Nov 04 2014

Michigan State Wants a Big Data Professor on Campus

Explosive growth in the data science field is pushing higher education to extend its analytics expertise.

There is a torrent of information flooding today's higher education institutions. Michigan State University is hoping to find Big Data experts to turn it into results.

Putting Big Data to use in an educational setting takes a special set of skills. MSU’s College of Communication Arts and Sciences recently held a search for an assistant professor of Big Data and health, a position that will lead courses on data analytics and IT in the Department of Media and Information.

"We seek a scholar conducting cutting-edge social and/or technical research utilizing big data approaches — including theory-building, analytics, applications, and effects," according to MSU’s job listing, which has expired, but is still available on LinkedIn.

Steve Wildman, a professor in the Media and Information Department, says the search committee is now processing more than 40 applications for the position. The applicants come from diverse backgrounds, including social sciences and statistics, he says.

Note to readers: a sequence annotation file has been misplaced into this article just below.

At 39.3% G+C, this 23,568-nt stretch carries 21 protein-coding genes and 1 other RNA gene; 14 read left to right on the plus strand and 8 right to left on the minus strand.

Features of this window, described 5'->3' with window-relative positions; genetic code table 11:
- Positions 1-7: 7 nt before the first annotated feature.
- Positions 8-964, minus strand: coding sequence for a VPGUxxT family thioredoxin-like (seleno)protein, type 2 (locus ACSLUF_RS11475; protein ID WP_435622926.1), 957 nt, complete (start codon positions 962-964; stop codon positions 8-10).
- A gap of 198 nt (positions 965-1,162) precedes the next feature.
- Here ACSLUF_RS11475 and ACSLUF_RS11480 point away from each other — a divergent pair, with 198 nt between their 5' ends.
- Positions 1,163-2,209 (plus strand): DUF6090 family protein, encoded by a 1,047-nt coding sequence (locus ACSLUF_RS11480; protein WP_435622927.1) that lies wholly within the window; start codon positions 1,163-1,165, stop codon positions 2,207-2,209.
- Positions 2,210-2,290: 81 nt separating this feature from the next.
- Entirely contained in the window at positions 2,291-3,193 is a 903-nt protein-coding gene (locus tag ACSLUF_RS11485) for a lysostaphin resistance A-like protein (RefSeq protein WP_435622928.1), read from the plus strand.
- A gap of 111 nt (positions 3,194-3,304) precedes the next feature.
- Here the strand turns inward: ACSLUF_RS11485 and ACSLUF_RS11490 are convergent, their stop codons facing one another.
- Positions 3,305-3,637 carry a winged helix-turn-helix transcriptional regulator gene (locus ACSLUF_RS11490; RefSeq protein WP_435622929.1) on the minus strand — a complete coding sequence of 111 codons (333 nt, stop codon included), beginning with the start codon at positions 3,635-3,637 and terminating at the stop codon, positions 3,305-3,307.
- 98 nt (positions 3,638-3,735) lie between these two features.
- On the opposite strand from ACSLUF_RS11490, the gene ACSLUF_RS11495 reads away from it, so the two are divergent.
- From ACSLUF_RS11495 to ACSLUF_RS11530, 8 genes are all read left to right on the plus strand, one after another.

"We want the person to be able to teach our students and quite possibly do research on other topics as well," Wildman says. “You can't guess at social sciences without a good theoretical perspective, and that's what we're about.”

The person chosen for the new position will serve as the authority within the Media and Information Department on Big Data courses and topics, Wildman says.

The assistant professor also will work with Trifecta, a partnership of three colleges at MSU, communication arts and sciences, engineering, and nursing. The goal will be to improve research innovations and healthcare solutions through technology, according to an Oct. 24 blog post by Trifecta Director Shelia Cotten.

New positions like this professorship are emerging in a time of huge demand for IT professionals, including data experts. In 2012, a senior vice president at IT research and advisory firm Gartner estimated 4.4 million IT jobs will be created globally by 2015. Sriram Mohan, an associate professor at Indiana's Rose-Hulman Institute of Technology, says higher education needs to step up to fill those positions.

“Is there a shortage of people with the requisite combination of programming, data management skills, and statistical and mathematical ability? Yes. Can we in academia develop more of those people? Absolutely. But we are going to need the help of industry to accomplish that,” he wrote in the summer 2014 issue of EdTech: Focus on Higher Education.

Sergey Nivens/Thinkstock

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